Hit: 40/50/60 Power: 30/35/45 Run: 50/55/55 Field: 60/60/60 Throw: 60/60/60
Video courtesy of The Prospect Pipeline
7. Tyler Jay, LHP
Current Level/Age: High-A/21.9 , 6’1/180, L/L
Acquired: Drafted 6th overall (1st round) in 2015 out of U of Illinois by MIN for $3.8895 million bonus
Previous Rank: NA
Jay was a dominant reliever in college with a hard fastball and power curve carrying him to high strikeout totals. He continued his success in 18.1 innings in the High-A Florida State League, showing enough control that the Twins plan on converting him to a starter in 2016. I like his potential more out of the bullpen due to his high-effort arm action and questionable command, but it can’t hurt to see what he looks like over longer outings with more controlled intensity.
His fastball and curveball both have at least plus potential. His heater has excellent run and is tough to hit even in the middle of the zone, but his command of it will have to tighten up to be an impact pitcher in the big leagues. He changes the speed and shape of his curve to help throw hitters off their timing. A changeup rounds out his arsenal. Presently it’s a below-average offering, but shows signs of eventually becoming an average third pitch.
Fastball: 55/60+/65 Curveball: 55/55/60 Changeup: 40/45/50 Command: 40/45/45
Meyer made the much-needed move to the bullpen in 2015, though he continued to have issues finding the zone for most of the season in either role. His stuff gives him enough promise have a top-tier closer ceiling, since it’s rare you’ll find a stronger fastball-curveball combination than what he brings to the mound. His fastball runs in the upper-90s, though as he proved last year, velocity isn’t enough to make a pitch tough on hitters.
His knuckle curve has safer potential as a big-league offering, but his success will depend on his fastball living over the plate more often. He essentially dropped his changeup upon switching roles, though he may pick it back up if he’s throwing more strikes in 2016.
Fastball: 55/60/70 Curveball: 60/60/65 Command: 40/40/45
Gonsalves’ best quality is that he’s a safe bet to be a starter in the big leagues. Whether he ends up in the back or middle of a rotation will depend on his command and stuff playing closer to its best, but there aren’t many left-handed pitching prospects with as high of a floor as he has. His arsenal projects to be right around average throughout, with a big, durable body that should allow him to soak up innings at the major-league level.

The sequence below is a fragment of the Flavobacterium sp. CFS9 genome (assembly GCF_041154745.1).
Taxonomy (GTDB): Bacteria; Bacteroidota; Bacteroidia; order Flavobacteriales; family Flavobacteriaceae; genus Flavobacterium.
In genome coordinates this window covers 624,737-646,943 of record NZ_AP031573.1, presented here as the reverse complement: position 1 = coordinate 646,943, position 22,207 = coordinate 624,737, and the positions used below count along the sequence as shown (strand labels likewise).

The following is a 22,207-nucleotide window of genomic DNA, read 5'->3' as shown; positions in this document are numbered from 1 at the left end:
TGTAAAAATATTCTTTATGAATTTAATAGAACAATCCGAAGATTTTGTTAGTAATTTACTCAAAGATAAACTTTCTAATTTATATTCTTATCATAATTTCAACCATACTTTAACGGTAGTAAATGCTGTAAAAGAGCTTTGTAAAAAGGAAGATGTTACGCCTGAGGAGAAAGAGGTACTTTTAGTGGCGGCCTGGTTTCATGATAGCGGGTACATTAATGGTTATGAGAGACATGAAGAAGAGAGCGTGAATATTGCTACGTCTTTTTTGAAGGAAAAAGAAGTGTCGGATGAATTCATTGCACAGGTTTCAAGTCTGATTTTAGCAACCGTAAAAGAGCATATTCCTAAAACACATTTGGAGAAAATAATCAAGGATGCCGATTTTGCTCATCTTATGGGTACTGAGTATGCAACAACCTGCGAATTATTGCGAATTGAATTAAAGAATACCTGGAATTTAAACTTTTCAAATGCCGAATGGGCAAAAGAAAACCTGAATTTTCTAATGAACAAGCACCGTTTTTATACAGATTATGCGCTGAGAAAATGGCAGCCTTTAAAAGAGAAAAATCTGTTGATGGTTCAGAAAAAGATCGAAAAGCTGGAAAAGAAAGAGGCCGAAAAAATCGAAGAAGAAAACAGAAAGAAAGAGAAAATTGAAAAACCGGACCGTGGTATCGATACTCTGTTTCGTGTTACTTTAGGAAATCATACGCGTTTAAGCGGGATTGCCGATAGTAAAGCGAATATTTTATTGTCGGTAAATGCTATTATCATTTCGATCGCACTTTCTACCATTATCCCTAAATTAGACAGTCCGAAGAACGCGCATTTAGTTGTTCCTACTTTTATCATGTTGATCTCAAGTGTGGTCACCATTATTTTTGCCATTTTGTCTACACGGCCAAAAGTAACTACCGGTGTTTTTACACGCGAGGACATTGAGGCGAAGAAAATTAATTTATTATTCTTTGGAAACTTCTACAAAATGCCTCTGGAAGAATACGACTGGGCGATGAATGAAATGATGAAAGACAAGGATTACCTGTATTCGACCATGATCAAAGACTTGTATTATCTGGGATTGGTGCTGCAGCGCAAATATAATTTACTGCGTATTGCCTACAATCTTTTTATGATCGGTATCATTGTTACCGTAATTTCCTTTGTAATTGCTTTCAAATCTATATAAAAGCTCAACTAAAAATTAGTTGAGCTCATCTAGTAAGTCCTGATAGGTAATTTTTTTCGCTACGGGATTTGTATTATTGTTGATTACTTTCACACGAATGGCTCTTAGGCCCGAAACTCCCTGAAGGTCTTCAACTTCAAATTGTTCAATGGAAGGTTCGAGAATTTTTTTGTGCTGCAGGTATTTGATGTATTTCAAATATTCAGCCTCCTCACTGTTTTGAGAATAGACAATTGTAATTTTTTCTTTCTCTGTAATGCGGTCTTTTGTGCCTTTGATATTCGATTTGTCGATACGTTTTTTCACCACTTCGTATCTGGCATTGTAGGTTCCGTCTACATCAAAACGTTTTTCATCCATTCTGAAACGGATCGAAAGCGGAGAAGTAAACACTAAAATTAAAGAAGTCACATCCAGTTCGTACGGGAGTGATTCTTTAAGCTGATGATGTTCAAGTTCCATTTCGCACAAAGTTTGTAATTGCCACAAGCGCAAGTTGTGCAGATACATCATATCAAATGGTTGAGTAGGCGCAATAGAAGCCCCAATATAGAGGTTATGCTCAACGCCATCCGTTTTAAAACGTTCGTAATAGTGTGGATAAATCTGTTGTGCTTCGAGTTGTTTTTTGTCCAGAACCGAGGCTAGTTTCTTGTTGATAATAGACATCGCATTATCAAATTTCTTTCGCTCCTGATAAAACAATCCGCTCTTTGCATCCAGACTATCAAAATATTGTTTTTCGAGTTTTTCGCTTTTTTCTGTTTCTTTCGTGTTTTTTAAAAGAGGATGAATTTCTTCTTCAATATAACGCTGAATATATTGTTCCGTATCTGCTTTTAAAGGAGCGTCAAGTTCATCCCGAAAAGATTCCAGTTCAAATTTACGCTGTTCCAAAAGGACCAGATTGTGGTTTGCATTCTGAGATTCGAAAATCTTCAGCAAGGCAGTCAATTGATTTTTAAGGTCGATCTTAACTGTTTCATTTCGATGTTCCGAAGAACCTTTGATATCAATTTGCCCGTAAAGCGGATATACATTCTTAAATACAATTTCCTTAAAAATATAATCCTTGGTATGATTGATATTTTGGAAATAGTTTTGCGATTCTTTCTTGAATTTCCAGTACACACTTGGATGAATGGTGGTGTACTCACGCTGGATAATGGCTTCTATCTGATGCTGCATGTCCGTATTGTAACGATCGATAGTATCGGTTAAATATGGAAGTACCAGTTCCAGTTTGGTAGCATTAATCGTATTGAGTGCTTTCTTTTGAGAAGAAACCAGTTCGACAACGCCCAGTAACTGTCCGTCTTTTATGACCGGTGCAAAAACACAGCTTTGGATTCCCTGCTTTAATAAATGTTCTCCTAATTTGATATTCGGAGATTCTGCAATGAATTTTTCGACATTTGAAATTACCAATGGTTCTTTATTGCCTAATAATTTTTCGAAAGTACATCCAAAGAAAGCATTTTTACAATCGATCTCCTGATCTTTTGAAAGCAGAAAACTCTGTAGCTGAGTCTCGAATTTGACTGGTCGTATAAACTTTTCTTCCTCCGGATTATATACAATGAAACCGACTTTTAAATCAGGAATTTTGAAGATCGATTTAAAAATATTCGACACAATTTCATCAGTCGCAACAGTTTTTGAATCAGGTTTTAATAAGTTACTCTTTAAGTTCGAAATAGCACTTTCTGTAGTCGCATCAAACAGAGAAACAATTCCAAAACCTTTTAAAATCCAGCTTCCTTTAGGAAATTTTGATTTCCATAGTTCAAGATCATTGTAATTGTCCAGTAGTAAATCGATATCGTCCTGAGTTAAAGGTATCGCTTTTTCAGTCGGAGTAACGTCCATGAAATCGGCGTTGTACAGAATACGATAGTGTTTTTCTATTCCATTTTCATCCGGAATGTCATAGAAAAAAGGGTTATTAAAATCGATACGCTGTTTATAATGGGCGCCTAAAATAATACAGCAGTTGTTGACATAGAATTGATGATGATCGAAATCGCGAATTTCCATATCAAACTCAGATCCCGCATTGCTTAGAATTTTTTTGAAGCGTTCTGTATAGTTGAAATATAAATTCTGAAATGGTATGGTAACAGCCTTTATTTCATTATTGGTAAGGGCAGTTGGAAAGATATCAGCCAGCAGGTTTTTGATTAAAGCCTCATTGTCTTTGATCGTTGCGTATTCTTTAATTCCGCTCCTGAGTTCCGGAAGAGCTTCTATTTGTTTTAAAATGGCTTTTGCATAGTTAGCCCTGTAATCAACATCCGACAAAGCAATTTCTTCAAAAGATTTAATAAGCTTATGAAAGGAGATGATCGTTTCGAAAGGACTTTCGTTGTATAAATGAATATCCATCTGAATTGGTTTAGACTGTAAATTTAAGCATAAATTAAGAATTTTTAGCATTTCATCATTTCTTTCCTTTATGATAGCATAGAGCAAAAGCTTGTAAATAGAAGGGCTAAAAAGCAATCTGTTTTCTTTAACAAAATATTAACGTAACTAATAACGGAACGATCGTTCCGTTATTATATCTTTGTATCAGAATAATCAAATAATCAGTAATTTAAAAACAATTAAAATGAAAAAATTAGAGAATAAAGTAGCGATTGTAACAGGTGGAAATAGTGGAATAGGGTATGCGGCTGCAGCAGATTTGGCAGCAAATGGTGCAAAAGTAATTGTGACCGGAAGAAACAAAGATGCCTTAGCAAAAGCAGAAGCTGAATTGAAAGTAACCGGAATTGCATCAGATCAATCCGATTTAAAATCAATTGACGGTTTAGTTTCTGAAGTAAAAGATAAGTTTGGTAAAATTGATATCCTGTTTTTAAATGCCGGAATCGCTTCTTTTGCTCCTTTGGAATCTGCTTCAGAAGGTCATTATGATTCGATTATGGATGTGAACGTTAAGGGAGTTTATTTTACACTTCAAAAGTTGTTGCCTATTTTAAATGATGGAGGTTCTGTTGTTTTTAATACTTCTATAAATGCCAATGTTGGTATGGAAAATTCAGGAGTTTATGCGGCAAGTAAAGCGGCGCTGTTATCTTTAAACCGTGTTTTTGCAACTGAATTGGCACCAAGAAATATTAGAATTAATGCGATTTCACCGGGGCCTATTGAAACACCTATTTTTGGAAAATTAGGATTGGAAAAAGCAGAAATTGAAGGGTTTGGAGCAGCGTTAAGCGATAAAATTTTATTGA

His split-finger changeup remains his best pitch, though it may not have enough bite to be a lock for a swing-and-miss pitch. His fastball has room to gain velocity and his command of it is pretty good, but his easygoing motion leaves it looking a little too hittable at times. He will have to reach his command ceiling for it to be a well above-average pitch. His curveball flashes above-average, but he leaves enough of them up in the zone without sharp break that I can’t see it being better than average overall. He added a cutter that could develop into more of a slider, giving him a pitch to fill the velocity gap between his fastball and changeup/curveball.
The ingredients are there for him to develop into a big-league starter, and his role will reveal itself over the next year or two. He’s not without upside, as he has enough athleticism on the mound and room for physical growth to see a possible #3 if things break right.
Fastball: 50/55/60 Curveball: 45/45/50 Slider: 40/40/45+ Split/Changeup: 50/55/55+ Command: 45/50/55
Stewart had a disappointing year statistically in 2015, and there is reason to be skeptical about him reaching his originally projected ceiling as a number-two or -three starter. A team source said they are still expecting big things from him, and are looking forward to a bounce-back year in 2016. He has a stiff core that leads to a muscled arm action, which is worrisome on account of the shoulder issue in the past. He still has a strong arm and is a great athlete overall, but the smoothness of his motion has taken a downturn since he was drafted.